It was mid-September, the nights in Leh were becoming increasingly colder, the snowline on the mountains outside my bedroom window was visibly dropping day by day and the mass exodus of tourists and business owners had begun well over a week before. The road to the land of high passes would soon face intermittent closures due to landslides and heavy snowfall and in another month or so, would cut the region off completely for the following four months.
After the completion of the inaugural 3-day environment and wildlife film festival that featured a wide range of insightful Indian films based around local issues, I too begrudgingly decided that it was time to move to lower, warmer pastures where I hoped the monsoon had begun to recede. The only question was how.
Tackling this epic route on two wheels twice in under a month was out of the question, for I surely would have been frozen to my saddle at 5,000m. Given my budget, flying or taking a jeep that would offer relative comfort to my body and the King Brown was also a no go. And my six-foot frame yelled at me not to cram it into a knee-crunching bus seat on this rocky road for two days.
This left me with only one option; Tata.
I awoke at 5am on the day of my departure and with the morning sun just beginning to burst through my window, sadly farewelled my beautiful home and its surrounds. Stopping only to buy my last few pieces of warm Tibetan bread, I rolled down to the start of the long road south and began approaching weary truckies who were just waking from a night curled up on their bench seats by the roadside.
9am rolled around and I still had not managed to hitch a ride, with the trucks either; not going far enough; going the opposite direction to Kashmir or flatly refusing to carry me, despite my offers of reimbursement. I began to question my decision and considered accepting defeat and heading to the bus station, but I persisted, took rejection on the chin and eventually found success in a cheery, skinny driver with Asiatic features and his young, dark, baby-faced co-driver. Using mainly hand signals and a passing translator, we negotiated a price, secured the King Brown in the enormous, empty, metal container in the rear and were off. Although this Tata was slightly beaten up and not the immaculately maintained and extravagantly decorated Punjabi beast that I had hoped for, as soon as I pulled myself up into the cabin, I knew that I had made the right decision. Seated between the driver and his companion, who if they were to stretch out their left and right arms would barely have touched fingertips, I was able to rest my back against the rear of the cabin with room to have my legs at full stretch towards the huge pair of windscreens. Alternatively, I could lie down in greater comfort than most guesthouse beds I stay in. This truly was the Leh to Manali first class travel package.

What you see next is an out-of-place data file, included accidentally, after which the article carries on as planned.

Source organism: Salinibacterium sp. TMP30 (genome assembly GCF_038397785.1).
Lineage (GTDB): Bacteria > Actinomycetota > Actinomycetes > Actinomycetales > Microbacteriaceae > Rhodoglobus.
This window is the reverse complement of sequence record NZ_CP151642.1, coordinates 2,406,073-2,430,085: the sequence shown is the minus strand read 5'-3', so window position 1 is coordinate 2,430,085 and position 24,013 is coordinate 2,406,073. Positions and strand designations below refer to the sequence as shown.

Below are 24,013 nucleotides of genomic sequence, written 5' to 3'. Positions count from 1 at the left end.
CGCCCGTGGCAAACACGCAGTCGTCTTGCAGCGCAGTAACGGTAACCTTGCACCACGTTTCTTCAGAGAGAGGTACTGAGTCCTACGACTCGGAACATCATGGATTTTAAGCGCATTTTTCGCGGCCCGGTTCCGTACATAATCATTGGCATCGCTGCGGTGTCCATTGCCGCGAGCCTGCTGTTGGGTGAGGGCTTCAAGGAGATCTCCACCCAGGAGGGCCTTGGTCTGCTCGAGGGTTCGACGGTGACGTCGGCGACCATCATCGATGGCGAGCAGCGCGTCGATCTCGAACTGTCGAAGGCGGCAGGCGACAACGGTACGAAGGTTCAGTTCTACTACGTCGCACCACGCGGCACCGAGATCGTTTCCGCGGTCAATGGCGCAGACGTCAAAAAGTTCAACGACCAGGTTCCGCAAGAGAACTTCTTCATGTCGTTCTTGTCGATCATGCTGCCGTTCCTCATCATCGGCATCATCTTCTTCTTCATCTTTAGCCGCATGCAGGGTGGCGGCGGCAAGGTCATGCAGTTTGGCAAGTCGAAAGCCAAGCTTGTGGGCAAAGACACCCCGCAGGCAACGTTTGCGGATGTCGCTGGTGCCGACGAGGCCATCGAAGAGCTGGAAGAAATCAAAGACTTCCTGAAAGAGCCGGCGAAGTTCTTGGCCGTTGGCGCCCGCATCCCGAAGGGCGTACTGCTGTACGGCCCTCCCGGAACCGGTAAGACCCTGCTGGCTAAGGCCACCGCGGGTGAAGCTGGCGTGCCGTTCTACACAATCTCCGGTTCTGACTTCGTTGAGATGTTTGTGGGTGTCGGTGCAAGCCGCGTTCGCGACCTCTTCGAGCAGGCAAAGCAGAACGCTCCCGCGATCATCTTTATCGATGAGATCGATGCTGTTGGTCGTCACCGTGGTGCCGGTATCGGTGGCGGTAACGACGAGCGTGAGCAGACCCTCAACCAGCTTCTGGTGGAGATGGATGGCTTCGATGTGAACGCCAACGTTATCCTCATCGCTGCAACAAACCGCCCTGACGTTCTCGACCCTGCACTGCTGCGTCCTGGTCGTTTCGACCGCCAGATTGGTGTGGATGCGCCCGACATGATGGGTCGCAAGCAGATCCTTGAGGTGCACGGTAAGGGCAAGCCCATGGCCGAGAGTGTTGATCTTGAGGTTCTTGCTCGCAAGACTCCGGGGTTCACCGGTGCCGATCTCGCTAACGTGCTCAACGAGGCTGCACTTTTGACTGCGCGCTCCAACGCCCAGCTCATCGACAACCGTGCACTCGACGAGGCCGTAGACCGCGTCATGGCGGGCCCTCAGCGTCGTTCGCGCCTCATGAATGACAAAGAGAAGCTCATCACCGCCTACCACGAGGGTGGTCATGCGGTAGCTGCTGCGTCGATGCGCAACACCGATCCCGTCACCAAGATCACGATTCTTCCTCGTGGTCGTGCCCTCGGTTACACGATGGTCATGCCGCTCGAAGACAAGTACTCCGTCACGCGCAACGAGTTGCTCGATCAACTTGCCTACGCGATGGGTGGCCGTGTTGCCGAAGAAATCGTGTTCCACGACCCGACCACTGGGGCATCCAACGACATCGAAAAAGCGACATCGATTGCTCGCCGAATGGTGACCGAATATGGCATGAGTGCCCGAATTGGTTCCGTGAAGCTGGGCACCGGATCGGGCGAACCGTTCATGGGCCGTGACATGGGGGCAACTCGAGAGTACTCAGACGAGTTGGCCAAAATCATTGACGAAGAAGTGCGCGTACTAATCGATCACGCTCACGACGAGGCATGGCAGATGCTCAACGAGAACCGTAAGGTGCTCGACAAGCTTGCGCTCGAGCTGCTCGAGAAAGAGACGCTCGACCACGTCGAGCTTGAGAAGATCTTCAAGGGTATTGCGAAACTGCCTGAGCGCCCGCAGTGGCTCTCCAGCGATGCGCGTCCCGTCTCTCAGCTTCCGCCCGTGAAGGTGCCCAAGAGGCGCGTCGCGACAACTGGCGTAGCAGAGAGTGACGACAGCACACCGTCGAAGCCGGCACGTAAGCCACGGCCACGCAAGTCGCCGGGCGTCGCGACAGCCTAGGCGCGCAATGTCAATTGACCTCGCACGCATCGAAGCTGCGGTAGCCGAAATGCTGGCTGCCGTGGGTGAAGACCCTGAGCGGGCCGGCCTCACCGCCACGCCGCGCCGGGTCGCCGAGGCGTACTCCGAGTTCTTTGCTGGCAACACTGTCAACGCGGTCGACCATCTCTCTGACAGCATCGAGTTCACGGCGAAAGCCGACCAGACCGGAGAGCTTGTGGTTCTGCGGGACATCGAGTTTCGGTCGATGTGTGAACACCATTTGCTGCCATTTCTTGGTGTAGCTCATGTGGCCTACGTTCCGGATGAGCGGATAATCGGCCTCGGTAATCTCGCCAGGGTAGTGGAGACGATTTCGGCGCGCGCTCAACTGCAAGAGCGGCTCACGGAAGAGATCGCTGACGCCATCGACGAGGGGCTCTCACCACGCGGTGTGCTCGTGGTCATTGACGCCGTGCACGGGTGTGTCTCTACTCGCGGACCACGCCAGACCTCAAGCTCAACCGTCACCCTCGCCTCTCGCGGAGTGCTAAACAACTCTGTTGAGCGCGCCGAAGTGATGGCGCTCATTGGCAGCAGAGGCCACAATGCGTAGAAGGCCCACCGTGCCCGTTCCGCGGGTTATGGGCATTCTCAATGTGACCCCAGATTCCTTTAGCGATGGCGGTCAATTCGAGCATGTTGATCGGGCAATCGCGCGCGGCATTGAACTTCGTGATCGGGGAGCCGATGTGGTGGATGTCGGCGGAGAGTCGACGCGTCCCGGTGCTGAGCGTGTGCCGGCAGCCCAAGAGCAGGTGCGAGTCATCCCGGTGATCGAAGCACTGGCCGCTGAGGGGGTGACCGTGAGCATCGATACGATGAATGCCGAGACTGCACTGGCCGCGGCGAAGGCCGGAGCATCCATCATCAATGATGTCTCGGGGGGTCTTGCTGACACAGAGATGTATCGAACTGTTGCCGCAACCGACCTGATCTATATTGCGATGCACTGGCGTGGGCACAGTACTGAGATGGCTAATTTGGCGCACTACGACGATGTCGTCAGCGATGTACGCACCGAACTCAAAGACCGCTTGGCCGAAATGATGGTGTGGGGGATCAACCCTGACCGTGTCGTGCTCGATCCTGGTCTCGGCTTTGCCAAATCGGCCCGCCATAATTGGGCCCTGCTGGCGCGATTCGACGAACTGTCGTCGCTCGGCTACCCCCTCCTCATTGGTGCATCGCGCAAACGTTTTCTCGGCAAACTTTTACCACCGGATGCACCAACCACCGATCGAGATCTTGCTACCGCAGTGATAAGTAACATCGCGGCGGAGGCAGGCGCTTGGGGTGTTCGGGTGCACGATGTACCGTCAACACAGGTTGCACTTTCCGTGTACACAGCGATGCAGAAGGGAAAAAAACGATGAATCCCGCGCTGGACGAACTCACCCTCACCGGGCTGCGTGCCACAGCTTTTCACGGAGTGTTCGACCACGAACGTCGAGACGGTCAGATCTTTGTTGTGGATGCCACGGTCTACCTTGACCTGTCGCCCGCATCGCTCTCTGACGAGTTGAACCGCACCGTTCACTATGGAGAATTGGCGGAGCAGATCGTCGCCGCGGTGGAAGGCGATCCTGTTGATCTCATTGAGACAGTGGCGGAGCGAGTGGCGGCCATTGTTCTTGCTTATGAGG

Doing this road with 50kgs between my legs was one thing, doing it encased in many tons of metal proved to be something else altogether. At those sections of road where the King Brown had rattled and bounced furiously, Tata did the same, but on a scale in accordance with the weight difference. Feeling as though I was at the epicentre of a richter seven earthquake, I would be thrown from my seat while all around me metal clanged and banged with great force. The driver would turn around to me wild-eyed and slap me on the knee with a huge smile on his face. He was the typical nice guy. Engaged in the constant face-offs with oncoming trucks where the road was barely wide enough for one Tata let alone two, he was invariably the one to yield, often reversing as far as 50m so that they could squeeze past one another.